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Marines Furor Leads Official To Resign Defenders Say It’s Backlash Against Women In The Military

Sat., Nov. 15, 1997

Assistant Army Secretary Sara E. Lister, a Washington lawyer who successfully pressed the military to open more jobs to women, abruptly resigned Friday, attempting to quell a furor she created by branding the Marines “extremists.”

Lister, the service’s top personnel officer and a confidante of Army Secretary Togo D. West Jr., quit her Pentagon position a week ahead of schedule after her apologies failed to quell the firestorm of demands for her ouster.

White House and Pentagon aides said Lister decided on her own to resign.

In an interview Friday, Lister said her quotes had been misconstrued. “My main point was that the Marines were different,” she said. “I used the wrong word and apologized.”

Congressional Republicans said her remarks were the Clinton administration’s latest affront to the military and they demanded she be drummed out of office for besmirching the reputation of the small but proud service.

At an Oct. 26 seminar sponsored by Harvard University’s John T. Olin Institute for Strategic Studies in Baltimore, Lister described Marines as “extremists.”

“I think the Army is much more connected to society than the Marines are,” she said in a rambling speech. “The Marines are extremists. Wherever you have extremists, you’ve got the risk of total disconnection from society, and that’s a little dangerous.”

When asked about the various services’ television ads, Lister replied: “The Marine Corps is - you know, they have all these checkerboard fancy uniforms and stuff. But the Army is sort of muddy boots on the ground.”

Rep. Gerald B.H. Solomon, R-N.Y., a former Marine who led the House effort to condemn Lister Thursday, expressed relief. She “did the only thing she could do,” he said. House Speaker Newt Gingrich, R-Ga., said her resignation “sends a clear signal to every administration appointee that the military, which defends our lives and our freedom, must never be slandered, abused, or taken for granted.”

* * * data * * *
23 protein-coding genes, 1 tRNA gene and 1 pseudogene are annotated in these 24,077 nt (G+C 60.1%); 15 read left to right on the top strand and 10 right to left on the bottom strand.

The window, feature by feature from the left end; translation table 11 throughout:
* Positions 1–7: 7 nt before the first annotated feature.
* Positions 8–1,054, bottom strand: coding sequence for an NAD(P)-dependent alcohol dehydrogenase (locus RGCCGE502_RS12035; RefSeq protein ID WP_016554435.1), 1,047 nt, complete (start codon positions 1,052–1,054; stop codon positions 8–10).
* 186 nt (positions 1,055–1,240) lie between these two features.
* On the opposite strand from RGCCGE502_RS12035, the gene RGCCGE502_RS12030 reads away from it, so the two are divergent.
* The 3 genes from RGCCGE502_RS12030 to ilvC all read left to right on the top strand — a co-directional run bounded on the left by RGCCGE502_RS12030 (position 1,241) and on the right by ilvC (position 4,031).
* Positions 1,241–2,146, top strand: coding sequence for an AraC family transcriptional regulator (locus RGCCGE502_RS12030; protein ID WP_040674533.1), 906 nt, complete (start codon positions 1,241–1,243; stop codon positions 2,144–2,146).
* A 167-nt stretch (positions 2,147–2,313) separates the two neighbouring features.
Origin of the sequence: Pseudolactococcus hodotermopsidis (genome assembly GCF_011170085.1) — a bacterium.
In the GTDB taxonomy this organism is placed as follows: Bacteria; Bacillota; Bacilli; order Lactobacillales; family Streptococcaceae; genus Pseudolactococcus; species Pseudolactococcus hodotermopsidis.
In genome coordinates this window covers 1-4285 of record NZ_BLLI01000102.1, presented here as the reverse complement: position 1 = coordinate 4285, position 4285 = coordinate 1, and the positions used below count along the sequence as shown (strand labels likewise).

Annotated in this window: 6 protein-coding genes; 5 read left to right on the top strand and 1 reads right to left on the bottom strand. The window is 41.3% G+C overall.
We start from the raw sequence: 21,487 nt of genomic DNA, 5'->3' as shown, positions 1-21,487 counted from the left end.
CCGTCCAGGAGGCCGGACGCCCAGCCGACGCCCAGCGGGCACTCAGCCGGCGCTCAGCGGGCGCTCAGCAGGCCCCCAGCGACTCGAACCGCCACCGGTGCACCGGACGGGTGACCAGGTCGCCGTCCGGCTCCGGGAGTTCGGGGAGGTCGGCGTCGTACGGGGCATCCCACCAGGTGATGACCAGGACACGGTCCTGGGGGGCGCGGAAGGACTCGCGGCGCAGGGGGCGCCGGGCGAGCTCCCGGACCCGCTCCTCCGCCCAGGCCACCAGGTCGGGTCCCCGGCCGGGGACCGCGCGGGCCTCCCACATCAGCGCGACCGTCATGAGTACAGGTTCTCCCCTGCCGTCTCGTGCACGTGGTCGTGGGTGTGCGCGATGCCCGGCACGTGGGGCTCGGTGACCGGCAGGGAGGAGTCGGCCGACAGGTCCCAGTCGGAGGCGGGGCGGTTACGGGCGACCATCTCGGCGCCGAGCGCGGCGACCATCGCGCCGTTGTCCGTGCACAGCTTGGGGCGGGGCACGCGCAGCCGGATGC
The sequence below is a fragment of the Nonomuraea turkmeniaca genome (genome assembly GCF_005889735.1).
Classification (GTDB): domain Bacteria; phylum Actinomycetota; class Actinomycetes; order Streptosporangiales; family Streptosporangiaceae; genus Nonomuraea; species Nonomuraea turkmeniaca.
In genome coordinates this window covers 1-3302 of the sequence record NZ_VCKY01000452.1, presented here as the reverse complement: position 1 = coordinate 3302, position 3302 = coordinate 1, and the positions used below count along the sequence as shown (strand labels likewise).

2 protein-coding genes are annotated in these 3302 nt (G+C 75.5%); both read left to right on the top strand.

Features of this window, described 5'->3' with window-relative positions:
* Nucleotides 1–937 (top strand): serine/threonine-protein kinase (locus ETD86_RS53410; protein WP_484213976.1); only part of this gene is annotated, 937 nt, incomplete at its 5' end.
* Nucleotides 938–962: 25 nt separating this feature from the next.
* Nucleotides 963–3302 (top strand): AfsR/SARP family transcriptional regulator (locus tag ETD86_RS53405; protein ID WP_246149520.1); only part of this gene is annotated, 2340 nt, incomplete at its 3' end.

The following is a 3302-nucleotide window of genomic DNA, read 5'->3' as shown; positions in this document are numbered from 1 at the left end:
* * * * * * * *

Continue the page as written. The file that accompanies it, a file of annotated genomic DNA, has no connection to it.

Lister’s defenders suggested that her critics may have fanned the controversy to keep her from succeeding West, who is expected to be nominated by President Clinton as secretary of Veterans Affairs.

“This wasn’t about what she said, but what she and the Clinton administration have been doing to open the military to more women,” said Nancy Duff Campbell, co-president of the National Women’s Law Center, a group that backs the effort to open more military jobs to women.

Retired Brig. Gen. Evelyn “Pat” Foote, who was recalled to active duty to co-chair a panel looking into sexual harassment in the Army, offered high praise for Lister, saying, “I think she is one of the greatest soldiers the Army has ever had.”

However, Kate O’Beirne, Washington editor of the National Review magazine, said she had questioned Lister’s comment about Marines during the Baltimore meeting and gave her an opportunity to retract it. “She didn’t,” O’Beirne said.

Lister’s comments did not become news, however, until O’Beirne relayed them to Elaine Donnelly, head of the Center for Military Readiness, a Michigan-based group that has been highly critical of the Clinton administration’s drive to open more military jobs to women. Donnelly said she featured Lister’s comments in her organization’s newsletter and faxed a copy to The Washington Times, which broke the story Thursday.

Donnelly accused Lister of “terrorizing people in uniform for years.”

Lister, who had clashed with many of the Army’s top generals over sexual harassment and women’s roles in the military, had announced Sept. 26 that she would resign by the end of November. Friends say she wanted to spend more time with her husband, Charles E. Lister, who lives in London. They have two grown daughters.


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